A TAVISTOCK initiative to prevent plastic waste pollution has received a National Lottery Community Fund of £10,000.

Precious Plastic Tavistock, an arts and recycling collaboration between Tavistock Scrapstore and The Robey Trust, has received the funding in order to build four machines which turn plastic waste into new products.

Precious Plastic is a worldwide initiative, started by Dave Haakens in the Netherlands, which uses open source designs to allow plastic recycling on a small scale.

Trustee of Tavistock Scrapstore Ursula Mann has been researching the project and connecting community groups and individuals to bring the project to life over the last year.

She said: ‘The aim is to make products that are valuable from plastic rubbish, preventing waste from being tipped or incinerated, which is a core value of scrapstores throughout the UK. This is the first fully charitable Precious Plastic project in the UK and will allow anyone in and around Tavistock to use recycled plastic to make things for their own craft businesses or community projects.’

With an engineering apprenticeship programme in place, The Robey Trust is providing engineering expertise and construction skills to help build the machines.

Initially the machines will be built at the Robey Trust premises in Pixon Lane. The production of new products will take place in a shipping container belonging to Tavistock Scrapstore. Individuals and community groups will be able to use the new facility to make recycled products from plastic waste sourced locally.

The project has widespread support in the local community — the initial information meeting last November was packed.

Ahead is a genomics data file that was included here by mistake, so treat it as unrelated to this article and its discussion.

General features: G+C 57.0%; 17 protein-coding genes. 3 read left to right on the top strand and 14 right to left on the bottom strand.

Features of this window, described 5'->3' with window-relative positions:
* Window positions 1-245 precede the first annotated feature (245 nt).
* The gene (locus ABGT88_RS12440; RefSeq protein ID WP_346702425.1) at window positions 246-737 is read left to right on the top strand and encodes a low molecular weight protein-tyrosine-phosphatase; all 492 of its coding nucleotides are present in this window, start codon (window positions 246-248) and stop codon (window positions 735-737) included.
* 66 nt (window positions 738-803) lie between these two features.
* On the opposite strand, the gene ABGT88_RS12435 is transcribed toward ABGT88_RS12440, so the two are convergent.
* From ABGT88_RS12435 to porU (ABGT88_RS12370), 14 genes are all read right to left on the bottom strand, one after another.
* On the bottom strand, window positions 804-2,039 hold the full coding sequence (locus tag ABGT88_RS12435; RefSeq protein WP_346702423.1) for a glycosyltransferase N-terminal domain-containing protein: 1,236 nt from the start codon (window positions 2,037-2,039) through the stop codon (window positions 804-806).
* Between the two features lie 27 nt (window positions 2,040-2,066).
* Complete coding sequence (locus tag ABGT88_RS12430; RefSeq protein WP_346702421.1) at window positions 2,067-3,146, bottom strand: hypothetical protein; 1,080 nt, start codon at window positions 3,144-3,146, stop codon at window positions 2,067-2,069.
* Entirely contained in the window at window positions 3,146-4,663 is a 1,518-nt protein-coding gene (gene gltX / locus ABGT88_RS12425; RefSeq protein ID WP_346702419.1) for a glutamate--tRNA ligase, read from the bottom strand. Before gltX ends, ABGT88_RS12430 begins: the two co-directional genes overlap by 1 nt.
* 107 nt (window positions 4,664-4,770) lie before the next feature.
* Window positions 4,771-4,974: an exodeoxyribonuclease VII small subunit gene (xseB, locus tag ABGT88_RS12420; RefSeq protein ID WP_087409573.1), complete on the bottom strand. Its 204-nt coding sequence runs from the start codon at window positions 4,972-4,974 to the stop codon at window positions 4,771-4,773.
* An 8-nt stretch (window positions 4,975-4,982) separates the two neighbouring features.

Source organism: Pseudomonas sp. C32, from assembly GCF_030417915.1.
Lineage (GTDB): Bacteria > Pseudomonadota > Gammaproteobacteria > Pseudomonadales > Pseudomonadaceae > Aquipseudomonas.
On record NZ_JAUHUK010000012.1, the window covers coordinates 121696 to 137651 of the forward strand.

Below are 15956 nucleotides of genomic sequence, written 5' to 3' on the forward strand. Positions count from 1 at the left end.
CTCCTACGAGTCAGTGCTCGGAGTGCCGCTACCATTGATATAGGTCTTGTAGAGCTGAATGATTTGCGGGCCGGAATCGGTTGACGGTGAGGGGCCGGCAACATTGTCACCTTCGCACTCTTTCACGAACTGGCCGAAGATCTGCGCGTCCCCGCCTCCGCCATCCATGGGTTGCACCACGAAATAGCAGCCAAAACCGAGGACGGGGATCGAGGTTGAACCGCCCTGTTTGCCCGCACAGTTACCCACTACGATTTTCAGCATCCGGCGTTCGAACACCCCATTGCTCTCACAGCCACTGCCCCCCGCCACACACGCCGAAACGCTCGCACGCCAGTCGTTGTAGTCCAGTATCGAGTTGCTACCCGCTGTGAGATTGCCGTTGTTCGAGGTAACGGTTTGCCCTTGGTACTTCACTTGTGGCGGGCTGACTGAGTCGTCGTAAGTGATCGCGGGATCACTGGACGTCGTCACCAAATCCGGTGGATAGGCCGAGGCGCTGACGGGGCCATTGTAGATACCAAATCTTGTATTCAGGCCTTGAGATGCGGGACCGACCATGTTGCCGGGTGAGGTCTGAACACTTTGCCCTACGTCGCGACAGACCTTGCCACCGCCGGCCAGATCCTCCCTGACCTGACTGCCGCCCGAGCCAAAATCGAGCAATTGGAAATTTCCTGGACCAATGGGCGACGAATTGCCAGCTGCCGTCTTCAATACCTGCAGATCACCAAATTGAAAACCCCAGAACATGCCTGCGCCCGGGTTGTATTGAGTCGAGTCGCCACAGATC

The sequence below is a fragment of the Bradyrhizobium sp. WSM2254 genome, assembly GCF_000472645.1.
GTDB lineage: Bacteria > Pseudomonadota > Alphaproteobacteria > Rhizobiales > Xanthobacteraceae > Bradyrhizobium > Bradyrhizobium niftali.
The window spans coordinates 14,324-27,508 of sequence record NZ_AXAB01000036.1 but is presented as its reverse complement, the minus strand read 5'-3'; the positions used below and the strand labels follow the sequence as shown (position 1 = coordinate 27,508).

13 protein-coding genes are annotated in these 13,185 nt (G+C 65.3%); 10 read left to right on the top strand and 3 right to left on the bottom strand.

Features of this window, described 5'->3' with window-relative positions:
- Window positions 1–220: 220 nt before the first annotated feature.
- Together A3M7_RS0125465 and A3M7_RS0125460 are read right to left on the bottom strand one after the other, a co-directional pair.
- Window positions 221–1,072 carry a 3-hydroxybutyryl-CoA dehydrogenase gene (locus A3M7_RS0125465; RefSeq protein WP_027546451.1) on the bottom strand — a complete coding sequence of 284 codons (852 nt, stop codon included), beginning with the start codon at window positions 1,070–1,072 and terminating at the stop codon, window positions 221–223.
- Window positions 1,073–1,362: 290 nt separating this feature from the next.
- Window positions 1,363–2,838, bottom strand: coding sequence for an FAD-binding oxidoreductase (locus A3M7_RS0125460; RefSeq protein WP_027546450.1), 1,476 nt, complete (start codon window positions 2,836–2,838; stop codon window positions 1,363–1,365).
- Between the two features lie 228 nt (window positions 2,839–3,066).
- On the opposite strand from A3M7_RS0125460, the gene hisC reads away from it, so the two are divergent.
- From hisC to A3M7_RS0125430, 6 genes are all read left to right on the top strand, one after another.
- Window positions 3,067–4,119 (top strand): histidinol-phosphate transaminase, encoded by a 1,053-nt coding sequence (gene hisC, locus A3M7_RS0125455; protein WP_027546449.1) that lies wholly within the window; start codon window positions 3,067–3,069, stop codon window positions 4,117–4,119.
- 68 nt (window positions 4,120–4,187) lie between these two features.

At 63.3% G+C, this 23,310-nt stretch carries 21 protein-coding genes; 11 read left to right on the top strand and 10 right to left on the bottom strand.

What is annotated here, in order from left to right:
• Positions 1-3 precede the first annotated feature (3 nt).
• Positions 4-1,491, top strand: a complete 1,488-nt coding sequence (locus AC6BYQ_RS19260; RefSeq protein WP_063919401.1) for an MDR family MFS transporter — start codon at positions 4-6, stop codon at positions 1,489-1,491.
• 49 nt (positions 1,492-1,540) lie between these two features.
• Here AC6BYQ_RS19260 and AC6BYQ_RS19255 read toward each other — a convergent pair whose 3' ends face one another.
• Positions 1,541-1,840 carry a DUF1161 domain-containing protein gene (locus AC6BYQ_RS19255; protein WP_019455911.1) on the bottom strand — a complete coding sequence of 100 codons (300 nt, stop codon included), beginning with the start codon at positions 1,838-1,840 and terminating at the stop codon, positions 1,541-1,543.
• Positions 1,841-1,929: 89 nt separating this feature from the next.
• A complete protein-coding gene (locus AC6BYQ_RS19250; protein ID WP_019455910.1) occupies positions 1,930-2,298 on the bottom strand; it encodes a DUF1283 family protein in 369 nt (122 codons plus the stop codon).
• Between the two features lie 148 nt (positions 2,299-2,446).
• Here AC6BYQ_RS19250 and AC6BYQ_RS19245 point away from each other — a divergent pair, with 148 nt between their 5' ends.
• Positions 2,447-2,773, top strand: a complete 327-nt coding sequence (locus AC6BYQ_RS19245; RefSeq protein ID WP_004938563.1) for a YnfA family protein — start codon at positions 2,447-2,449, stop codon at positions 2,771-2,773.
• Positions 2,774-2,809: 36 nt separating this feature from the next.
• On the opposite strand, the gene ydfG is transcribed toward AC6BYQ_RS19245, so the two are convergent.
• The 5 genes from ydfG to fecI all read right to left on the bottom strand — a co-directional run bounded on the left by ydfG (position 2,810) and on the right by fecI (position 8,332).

Tavistock town mayor Paul Ward attended that meeting and expressed support and interest in the project. He said: ‘The world is full of discarded plastic. It is thrown away as if it has no value. However, plastic is derived from fossil fuels and the supply is finite. Eventually, if we continue as we are, not only will plastic pollution increase further but we also risk eventually not being able to produce any new plastic. It therefore makes sense to reuse and recycle our plastics.

‘I, like many, feel frustrated that our kerbside collection of plastic is currently limited to plastic bottles. My wife and I collect other plastics and from time to time, when the box is full, we take them to the Crowndale amenity site in the belief that they will be recycled. I therefore welcome the “Precious Plastics” initiative in Tavistock.

‘It will not, of itself, solve the problem of “waste” plastic polluting our seas and rivers but it is an example of what can be achieved through collaboration between two community groups.

‘I will happily collect my unwanted plastics and donate them to the project, once I know what is required, and I look forward to seeing what interesting, attractive and useful items emerge from the process. I wish the project every success.’

As part of the launch of Precious Plastic Tavistock, The Lions Club of Tavistock is offering a £100 prize for the best design of an injection moulded product that could be made with the new machines. Individuals are invited to submit designs for useful items that could be made with recycled plastic and provide income to support the project long-term.

For more information on the initiative, or the Lions’ competition, or to volunteer, visit www.tavistockscrapstore.org/precious-plastic-tavistock